October: a month of pumpkins, non-sensible costumes and a fresh crop of Nobel Prizewinning scientists. Let’s see who the guys are (and they are all guys….just saying) who’ve earned the most prestigious prize in science.
Physics – Boson bonanza
The choice of Physics Prize winner was a popular one – Peter Higgs and Francois Englert. In 1964 these men independently came up with the idea of a field which permeates the entire universe and is responsible for giving particles mass, and therefore the ability to move slower than the speed of light. This field was predicted to occasionally manifest as a particle, and in July 2012 the existence of the particle was announced (to an accepted statistical likelihood). This particle is of course the Higgs boson.
The amount of mass a fundamental particle has can now be thought of as the degree to which it is affected by the Higgs field. Imagine a field of deep virgin snow – this is the Higgs field. Birds flying overhead are like massless photons, flying fast with no concern with getting bogged down in the field. A lithe skier would be like an electron, only lightly interacting and not much slowed by it, so she only has a small amount of mass. A fat man in wellies would be like a quark (core component of protons and neutrons) – heavily affected by the field and given lots of mass as a result.
And now for the humour portion of the blogpost.
A Higgs boson walks into a Catholic Church. The preacher comes up to him and says “you can’t come in here – you call yourself the God particle, that’s sacrilegious. The particle looks at the preacher and says “well if you don’t allow the Higgs boson, how do you have mass?” (Source)
Here ends the humour portion of the blogpost.
Physiology or Medicine – molecular traffic wardens
I was pretty pleased with the news of the Physiology / Medicine prize because I recalled the name of one of the scientists discussed in my third year lectures (with the same sad smugness I get if I actually know something off of University Challenge). Or maybe I just remembered the moustache.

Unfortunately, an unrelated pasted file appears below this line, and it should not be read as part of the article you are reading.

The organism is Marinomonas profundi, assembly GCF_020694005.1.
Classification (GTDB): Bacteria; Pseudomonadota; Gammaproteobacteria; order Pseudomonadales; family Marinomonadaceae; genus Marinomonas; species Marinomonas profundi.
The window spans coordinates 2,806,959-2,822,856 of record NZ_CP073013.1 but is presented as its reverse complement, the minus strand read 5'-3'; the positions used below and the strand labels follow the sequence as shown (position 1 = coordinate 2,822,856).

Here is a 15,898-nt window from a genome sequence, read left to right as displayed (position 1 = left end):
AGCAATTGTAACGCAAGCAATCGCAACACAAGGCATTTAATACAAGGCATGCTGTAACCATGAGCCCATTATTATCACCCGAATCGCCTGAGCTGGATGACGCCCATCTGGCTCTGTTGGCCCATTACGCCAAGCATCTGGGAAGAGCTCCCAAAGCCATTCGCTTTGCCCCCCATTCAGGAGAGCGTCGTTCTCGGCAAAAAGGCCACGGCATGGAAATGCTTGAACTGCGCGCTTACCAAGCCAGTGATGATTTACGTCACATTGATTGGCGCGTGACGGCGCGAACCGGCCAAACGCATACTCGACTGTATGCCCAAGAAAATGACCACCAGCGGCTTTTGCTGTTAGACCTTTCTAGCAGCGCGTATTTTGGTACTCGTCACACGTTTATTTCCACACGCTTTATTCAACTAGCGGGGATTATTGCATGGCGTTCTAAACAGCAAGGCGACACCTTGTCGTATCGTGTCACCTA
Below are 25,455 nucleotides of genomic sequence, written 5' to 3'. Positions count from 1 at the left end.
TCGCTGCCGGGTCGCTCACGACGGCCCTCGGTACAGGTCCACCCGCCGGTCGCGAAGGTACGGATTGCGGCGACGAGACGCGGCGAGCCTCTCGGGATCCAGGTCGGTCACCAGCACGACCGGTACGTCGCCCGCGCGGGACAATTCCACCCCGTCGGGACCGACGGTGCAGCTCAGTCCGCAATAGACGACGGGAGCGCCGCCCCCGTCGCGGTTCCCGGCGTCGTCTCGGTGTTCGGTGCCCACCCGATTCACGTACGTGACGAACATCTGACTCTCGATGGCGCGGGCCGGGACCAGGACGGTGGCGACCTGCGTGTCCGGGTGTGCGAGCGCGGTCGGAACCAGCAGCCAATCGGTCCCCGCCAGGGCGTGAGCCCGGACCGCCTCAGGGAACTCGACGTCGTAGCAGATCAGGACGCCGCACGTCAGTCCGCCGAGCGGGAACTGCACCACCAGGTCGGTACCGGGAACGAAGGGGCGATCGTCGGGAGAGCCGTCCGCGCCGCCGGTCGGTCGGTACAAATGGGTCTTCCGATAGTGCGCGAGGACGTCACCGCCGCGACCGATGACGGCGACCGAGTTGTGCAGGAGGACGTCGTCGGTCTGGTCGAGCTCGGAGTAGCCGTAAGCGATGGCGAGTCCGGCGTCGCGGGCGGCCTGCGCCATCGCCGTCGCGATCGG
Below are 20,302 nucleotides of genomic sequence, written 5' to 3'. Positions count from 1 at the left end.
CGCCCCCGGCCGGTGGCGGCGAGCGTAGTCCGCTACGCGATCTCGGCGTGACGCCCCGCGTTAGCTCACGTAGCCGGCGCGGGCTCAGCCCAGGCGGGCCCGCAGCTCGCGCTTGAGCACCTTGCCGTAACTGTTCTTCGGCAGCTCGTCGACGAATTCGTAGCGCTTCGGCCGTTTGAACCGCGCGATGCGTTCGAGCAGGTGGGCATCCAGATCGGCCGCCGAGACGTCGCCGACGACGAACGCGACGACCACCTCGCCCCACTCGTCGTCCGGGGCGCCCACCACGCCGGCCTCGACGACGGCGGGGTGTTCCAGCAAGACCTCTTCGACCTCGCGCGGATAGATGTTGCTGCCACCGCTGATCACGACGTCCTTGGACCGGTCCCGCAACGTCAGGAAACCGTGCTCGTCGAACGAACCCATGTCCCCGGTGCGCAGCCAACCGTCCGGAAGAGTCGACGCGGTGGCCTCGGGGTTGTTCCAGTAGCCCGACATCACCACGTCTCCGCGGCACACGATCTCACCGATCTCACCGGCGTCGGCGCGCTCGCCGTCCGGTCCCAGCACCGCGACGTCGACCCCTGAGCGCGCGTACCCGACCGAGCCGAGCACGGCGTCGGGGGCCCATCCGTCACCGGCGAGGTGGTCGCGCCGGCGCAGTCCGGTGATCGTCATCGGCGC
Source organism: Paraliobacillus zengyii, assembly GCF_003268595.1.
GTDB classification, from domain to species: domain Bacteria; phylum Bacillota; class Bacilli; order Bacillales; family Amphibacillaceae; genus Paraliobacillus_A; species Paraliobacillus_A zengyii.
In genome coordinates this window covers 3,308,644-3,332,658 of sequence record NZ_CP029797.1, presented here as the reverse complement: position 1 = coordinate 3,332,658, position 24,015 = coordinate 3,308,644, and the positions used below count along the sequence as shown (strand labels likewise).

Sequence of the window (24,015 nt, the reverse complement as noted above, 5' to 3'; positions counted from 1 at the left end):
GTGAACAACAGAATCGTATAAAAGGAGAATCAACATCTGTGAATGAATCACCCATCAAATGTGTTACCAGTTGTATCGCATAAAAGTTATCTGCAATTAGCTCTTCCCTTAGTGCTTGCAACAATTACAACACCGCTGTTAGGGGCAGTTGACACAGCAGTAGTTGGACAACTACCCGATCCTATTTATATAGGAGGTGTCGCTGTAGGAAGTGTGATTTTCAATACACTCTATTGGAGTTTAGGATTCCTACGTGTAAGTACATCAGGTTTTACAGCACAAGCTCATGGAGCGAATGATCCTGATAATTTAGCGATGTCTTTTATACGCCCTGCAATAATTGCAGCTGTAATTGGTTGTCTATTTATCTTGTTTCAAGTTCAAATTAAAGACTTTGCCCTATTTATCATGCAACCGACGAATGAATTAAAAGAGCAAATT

Cells may be called “the building blocks of life”, but it’s a bit more complicated than that. Every cell is like a miniature city, generating its own products and tightly regulating imports, exports and transports of molecules to get them exactly where they need to be at the right time.
Around the 1970s it was known that molecular cargo in a cell was packaged inside small spheres called vesicles, but it was a mystery how any given vesicle “knew” where to go and when. To help work out what genes might be responsible, Randy Schekman used baker’s yeast cells, which are compartmentalised like our own. He created a wide variety of random mutants, and looked to see where the traffic jams were. If a cell was found clogged up with vesicles, it must have acquired a mutation in a gene vital for regulating the cellular highways. These came to be known as Sec proteins.
James Rothman tried a different tactic entirely. Rather than changing the process in living cells, he managed to recreate it in a test-tube – no life needed. Achieving in vitro reconstitutions is so helpful because it whittles a desperately complex system down to the bare bones. He found the proteins responsible for fusing the vesicles to the cell membrane, allowing the contents to be released into the outer environment only if the right combination of proteins comes into contact. He called these SNAREs.
Nerve cells use vesicles to pass on signals to other nerve cells. They have to be very precise about timing, so these vesicles full of neurotransmitter and packed up against the far end of the cell ready to be released at a moment’s notice. The “release NOW” message is given by a flood of calcium ions, and Thomas Sudhof’s work uncovered the proteins which responded to calcium’s message and burst the vesicle open, spilling the contents outside the cell where the neighbouring nerve cell awaits it.
It’s pretty amazing how all this happens without any intelligent foreman overseeing and controlling where stuff goes. Life is amazing ❤
Chemistry – seeking hotter models
The Chemistry Prize was also shared between three men: Martin Karplus, Michael Levitt and Arieh Warshel. Their contribution to science has been in the development of better modelling of complex chemical reactions. Modelling is incredibly helpful because individual reactions are both incredibly small and incredibly fast – too fast to measure. You “teach” a program the chemistry and physics you understand, give it a starting point and see what it comes up with. Test the outcome in real-life, use the results to improve your model and you have a lovely cycle of knowledge gain.
However, there are two possible varieties of physics you can use, each with their own advantages. Classical/Newtonian physics works at the level of atoms or groups of atoms, is quick and simple to run but falls short of mapping the fine details of reactions. Quantum physics accounts for the intricacies (read: downright weirdness) of the subatomic universe, but modelling at this level requires vastly powerful computers due to the sheer amount of data being processed. It seemed for a long time like the two options could never be used harmoniously.
What these men did was find a way of integrating classical and quantum modelling software such that the “business end” is modelled with the quantum-level capabilities, and the less-affected outer parts of the molecules are mapped using classical physics which doesn’t need accuracy.
So this can actually be seen as more of an computing/IT achievement, but the implications for chemistry and engineering (we could have amazingly efficient solar cells if they better mimicked natural photosynthesis) are astounding.